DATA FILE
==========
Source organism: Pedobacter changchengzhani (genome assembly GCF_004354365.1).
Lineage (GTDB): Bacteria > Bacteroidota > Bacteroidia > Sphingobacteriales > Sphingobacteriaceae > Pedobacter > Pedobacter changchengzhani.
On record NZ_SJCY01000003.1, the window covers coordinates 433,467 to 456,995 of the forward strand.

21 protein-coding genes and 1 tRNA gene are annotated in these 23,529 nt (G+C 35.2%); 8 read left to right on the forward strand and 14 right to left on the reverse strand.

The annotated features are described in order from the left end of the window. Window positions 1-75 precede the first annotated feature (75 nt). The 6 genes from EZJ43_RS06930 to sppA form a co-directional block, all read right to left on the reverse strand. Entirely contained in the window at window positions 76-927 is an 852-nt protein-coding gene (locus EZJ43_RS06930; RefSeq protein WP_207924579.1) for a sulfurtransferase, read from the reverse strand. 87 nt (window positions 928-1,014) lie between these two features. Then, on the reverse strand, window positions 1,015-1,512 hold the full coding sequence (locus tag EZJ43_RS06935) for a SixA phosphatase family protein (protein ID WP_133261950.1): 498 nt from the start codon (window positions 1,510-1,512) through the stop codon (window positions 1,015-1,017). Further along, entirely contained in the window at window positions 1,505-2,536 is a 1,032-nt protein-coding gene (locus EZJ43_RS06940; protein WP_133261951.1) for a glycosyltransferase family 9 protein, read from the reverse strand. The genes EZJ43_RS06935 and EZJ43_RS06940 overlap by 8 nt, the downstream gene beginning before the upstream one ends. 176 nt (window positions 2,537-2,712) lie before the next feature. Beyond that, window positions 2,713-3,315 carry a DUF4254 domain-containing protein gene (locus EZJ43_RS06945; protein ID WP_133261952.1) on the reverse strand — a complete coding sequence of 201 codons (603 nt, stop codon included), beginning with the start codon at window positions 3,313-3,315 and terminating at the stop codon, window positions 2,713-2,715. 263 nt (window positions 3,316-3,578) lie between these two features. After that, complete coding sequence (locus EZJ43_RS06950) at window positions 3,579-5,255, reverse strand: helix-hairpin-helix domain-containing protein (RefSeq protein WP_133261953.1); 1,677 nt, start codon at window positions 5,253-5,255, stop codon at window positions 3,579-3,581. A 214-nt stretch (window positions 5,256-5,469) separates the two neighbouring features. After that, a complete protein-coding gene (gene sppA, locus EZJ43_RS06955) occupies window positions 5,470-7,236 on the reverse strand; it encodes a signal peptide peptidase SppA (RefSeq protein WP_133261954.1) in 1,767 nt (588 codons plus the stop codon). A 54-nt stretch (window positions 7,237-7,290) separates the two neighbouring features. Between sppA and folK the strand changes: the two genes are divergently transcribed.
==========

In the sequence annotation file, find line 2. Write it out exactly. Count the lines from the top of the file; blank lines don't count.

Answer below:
Lineage (GTDB): Bacteria > Bacteroidota > Bacteroidia > Sphingobacteriales > Sphingobacteriaceae > Pedobacter > Pedobacter changchengzhani.